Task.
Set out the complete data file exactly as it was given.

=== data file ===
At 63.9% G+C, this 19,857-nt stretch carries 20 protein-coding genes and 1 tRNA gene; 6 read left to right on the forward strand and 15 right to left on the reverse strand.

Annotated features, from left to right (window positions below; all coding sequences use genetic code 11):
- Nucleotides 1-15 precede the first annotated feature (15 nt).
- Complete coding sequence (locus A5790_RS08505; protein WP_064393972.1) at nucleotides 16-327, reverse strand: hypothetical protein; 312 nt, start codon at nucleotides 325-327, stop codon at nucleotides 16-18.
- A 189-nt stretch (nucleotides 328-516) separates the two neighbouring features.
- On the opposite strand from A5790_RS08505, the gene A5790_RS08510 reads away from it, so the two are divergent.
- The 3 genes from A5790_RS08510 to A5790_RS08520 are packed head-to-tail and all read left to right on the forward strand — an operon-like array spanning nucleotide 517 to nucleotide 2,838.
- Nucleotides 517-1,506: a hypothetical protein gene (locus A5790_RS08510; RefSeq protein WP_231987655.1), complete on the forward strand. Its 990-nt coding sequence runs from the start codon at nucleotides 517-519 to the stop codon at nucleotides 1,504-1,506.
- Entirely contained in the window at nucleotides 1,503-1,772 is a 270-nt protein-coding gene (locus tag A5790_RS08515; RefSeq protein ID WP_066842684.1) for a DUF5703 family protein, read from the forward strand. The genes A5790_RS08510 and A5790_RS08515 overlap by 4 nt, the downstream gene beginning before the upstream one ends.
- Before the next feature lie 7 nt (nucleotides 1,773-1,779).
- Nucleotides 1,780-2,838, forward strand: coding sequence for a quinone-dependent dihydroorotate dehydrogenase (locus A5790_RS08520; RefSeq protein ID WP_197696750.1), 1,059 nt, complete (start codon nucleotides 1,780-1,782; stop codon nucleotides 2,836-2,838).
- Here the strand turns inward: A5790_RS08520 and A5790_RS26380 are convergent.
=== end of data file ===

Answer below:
At 63.9% G+C, this 19,857-nt stretch carries 20 protein-coding genes and 1 tRNA gene; 6 read left to right on the forward strand and 15 right to left on the reverse strand.

Annotated features, from left to right (window positions below; all coding sequences use genetic code 11):
- Nucleotides 1-15 precede the first annotated feature (15 nt).
- Complete coding sequence (locus A5790_RS08505; protein WP_064393972.1) at nucleotides 16-327, reverse strand: hypothetical protein; 312 nt, start codon at nucleotides 325-327, stop codon at nucleotides 16-18.
- A 189-nt stretch (nucleotides 328-516) separates the two neighbouring features.
- On the opposite strand from A5790_RS08505, the gene A5790_RS08510 reads away from it, so the two are divergent.
- The 3 genes from A5790_RS08510 to A5790_RS08520 are packed head-to-tail and all read left to right on the forward strand — an operon-like array spanning nucleotide 517 to nucleotide 2,838.
- Nucleotides 517-1,506: a hypothetical protein gene (locus A5790_RS08510; RefSeq protein WP_231987655.1), complete on the forward strand. Its 990-nt coding sequence runs from the start codon at nucleotides 517-519 to the stop codon at nucleotides 1,504-1,506.
- Entirely contained in the window at nucleotides 1,503-1,772 is a 270-nt protein-coding gene (locus tag A5790_RS08515; RefSeq protein ID WP_066842684.1) for a DUF5703 family protein, read from the forward strand. The genes A5790_RS08510 and A5790_RS08515 overlap by 4 nt, the downstream gene beginning before the upstream one ends.
- Before the next feature lie 7 nt (nucleotides 1,773-1,779).
- Nucleotides 1,780-2,838, forward strand: coding sequence for a quinone-dependent dihydroorotate dehydrogenase (locus A5790_RS08520; RefSeq protein ID WP_197696750.1), 1,059 nt, complete (start codon nucleotides 1,780-1,782; stop codon nucleotides 2,836-2,838).
- Here the strand turns inward: A5790_RS08520 and A5790_RS26380 are convergent.